Sunday, May 11, 2014

Poor Old Leo G. Carroll

Poor old Leo G. Carroll, I remember my mother saying.  She mentioned this when I talked about the classic 1955 horror movie, Tarantula.  I had just seen a bit of it during an exciting film extravaganza in the gymnasium of my school in Pocatello Idaho, 1972. (I reckon it was an 8 mm silent, but an amazing thing for a second grader in that innocent era, long before VCR, cable TV, etc.)

The little snippet of a memory I have of my mother saying poor old Leo G. Carroll has stuck in my mind all these years because, perhaps even as a young boy, I thought it an unusual remark. He was an actor in the film, playing a man with a horrifying disfigurement--it wasn't a documentary.

All these years later, having seen the film again ( and loving it just as much), I have a clue as to the context of my mom's remark.  I have just read on Wikipedia that he died in 1972 (living to a ripe age of 85.) It could well be that mom had read his obituary recently in the paper, and this flavoured her memory of him.

In any case his role is stunning in the film. His metamorphosis from a crotchety geezer into a gruesomely distorted, asymmetrical acromegelic is scary. I love the scene when he is lecturing his young graduate student intern, who notices something odd in his face. The make-up job is subtle, the success of the scene due more to the actor's qualities.

The whole film is good, one of the very best of the big bug movies. This is largely due to the human interest of a parallel, human monster. The big spider in the desert is excellent, shucking cattle and humans like the best cattle mutilation theories, but the strange tragedy that befalls the the scientist is equally compelling.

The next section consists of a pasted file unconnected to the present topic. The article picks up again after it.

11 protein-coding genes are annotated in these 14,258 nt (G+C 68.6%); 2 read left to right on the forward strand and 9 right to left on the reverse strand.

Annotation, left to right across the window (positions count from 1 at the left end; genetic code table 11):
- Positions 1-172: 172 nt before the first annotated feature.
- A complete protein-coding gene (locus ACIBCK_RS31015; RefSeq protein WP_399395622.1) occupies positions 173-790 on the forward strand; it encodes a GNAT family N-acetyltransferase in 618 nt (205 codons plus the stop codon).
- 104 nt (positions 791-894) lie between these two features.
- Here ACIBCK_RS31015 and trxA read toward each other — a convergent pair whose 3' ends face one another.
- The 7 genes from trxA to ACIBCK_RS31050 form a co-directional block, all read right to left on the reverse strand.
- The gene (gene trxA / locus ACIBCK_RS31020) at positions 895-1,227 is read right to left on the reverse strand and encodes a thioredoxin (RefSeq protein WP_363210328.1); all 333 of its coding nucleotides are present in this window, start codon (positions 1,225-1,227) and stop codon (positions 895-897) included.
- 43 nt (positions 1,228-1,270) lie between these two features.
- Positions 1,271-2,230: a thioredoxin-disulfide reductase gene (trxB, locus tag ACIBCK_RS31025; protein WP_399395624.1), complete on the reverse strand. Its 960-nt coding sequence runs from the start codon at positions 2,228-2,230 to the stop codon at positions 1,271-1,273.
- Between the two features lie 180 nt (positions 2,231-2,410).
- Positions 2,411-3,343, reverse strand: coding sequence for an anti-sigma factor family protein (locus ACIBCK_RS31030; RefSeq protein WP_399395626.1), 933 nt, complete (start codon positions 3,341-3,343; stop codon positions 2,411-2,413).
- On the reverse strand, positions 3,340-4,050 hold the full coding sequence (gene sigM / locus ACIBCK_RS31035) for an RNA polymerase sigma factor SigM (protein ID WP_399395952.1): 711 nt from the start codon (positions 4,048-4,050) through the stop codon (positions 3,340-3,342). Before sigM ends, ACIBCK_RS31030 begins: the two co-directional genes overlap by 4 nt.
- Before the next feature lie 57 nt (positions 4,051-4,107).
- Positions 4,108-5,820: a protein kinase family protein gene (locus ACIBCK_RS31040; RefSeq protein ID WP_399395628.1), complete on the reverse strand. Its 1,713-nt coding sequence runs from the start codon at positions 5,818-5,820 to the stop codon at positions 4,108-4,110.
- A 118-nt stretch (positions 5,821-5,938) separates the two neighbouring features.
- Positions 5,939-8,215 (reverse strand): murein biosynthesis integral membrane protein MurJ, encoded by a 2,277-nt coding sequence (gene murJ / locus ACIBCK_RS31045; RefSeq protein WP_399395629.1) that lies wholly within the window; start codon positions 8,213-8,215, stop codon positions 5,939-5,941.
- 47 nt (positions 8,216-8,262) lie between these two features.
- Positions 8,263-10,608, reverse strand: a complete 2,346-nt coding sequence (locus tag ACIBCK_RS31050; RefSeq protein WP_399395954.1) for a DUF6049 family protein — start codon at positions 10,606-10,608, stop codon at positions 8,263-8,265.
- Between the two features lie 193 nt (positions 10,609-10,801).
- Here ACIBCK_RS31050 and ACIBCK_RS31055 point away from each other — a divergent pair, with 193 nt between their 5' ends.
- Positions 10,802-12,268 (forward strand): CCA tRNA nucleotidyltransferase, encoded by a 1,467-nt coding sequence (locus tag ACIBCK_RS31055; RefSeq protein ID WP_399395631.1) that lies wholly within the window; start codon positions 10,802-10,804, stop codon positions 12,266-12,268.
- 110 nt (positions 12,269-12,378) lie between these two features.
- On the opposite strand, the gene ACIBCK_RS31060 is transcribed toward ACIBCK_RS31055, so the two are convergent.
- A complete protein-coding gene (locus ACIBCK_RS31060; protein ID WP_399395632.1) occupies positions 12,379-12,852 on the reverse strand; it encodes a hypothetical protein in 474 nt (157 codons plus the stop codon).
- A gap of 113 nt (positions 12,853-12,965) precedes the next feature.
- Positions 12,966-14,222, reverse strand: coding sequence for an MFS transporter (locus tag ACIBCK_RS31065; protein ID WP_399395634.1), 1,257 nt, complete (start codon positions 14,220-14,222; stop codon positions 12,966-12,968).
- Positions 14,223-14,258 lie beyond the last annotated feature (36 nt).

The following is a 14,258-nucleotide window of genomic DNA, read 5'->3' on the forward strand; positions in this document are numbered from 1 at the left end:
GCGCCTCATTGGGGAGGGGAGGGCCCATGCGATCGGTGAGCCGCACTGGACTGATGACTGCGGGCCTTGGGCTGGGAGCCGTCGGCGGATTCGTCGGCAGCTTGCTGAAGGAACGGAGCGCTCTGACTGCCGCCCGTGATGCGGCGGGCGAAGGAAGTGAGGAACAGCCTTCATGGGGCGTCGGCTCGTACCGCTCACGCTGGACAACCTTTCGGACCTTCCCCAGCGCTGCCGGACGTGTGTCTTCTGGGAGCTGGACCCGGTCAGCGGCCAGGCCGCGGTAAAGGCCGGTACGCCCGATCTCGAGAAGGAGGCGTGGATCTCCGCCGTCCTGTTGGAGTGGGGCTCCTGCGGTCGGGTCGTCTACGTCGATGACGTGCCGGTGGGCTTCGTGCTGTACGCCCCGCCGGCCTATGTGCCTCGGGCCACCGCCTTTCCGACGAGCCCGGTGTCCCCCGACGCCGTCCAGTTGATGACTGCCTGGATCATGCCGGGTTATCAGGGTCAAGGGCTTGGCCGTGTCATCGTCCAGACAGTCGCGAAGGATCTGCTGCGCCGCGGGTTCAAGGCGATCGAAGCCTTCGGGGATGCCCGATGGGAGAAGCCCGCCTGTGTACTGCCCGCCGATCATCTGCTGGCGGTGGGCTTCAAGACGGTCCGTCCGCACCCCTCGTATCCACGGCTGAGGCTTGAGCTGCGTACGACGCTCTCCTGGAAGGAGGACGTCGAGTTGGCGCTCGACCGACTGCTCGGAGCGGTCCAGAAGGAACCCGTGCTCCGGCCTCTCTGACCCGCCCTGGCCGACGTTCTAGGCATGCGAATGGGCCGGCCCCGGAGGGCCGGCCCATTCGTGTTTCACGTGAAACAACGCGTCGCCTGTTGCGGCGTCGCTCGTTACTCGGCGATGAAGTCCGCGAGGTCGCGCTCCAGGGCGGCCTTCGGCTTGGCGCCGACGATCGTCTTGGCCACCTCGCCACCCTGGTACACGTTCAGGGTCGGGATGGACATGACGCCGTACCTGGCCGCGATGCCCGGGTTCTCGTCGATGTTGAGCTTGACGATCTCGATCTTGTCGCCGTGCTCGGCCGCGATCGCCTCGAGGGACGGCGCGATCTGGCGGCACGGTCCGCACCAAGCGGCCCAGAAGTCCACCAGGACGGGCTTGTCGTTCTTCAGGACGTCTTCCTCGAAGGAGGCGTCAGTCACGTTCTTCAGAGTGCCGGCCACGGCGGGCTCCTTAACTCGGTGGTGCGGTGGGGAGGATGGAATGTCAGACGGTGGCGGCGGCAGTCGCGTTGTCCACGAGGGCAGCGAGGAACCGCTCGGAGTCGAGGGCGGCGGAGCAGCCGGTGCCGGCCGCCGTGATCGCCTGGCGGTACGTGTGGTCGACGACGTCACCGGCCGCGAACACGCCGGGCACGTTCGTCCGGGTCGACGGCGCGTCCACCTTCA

Sunday, May 4, 2014

Al Feldstein

Al Feldstein, last of the E.C. Giants, has fallen

Earlier this year I had the pleasure to pore over a recently published book, Feldstein by Grant Geissman It's a monograph of the master artist, writer  and editor, a book with the perfect ratio of mouth-watering art and well-researched biographical info.

The young Al Feldstein (right) with publisher William Gaines during their E.C. years (early 1950s)

Part of the pleasure of the book was the awesome feeling of  I'm reading about this genius in the year 2014, and THE GUY IS ACTUALLY STILL ALIVE! All the other titans of the era are gone, often decades gone. I'm glad that I was able to read the book with this feeling, which suddenly ended yesterday, when I turned the pages of the NY Times,  to find his obituary starring at me. At least the article is a substantial one.

 Feldstein was the editor of Mad Magazine during its most influential years. South Park, The Onion, The Simpsons-- almost any type of humour we know of now owes itself to the Mad mentality. Mad was a collaborative effort, but Feldstein propelled it into its huge circulation, which influenced at least one generation directly, and indirectly influences us all henceforth.

As Mad editor Al Feldstein has wide cultural significance, and all the world needs to acknowledge his import. But for the more narrow group of comic book geeks (of which I am certainly a member) he will  also be remembered as a founding member of E.C. comics, the high watermark of the art form.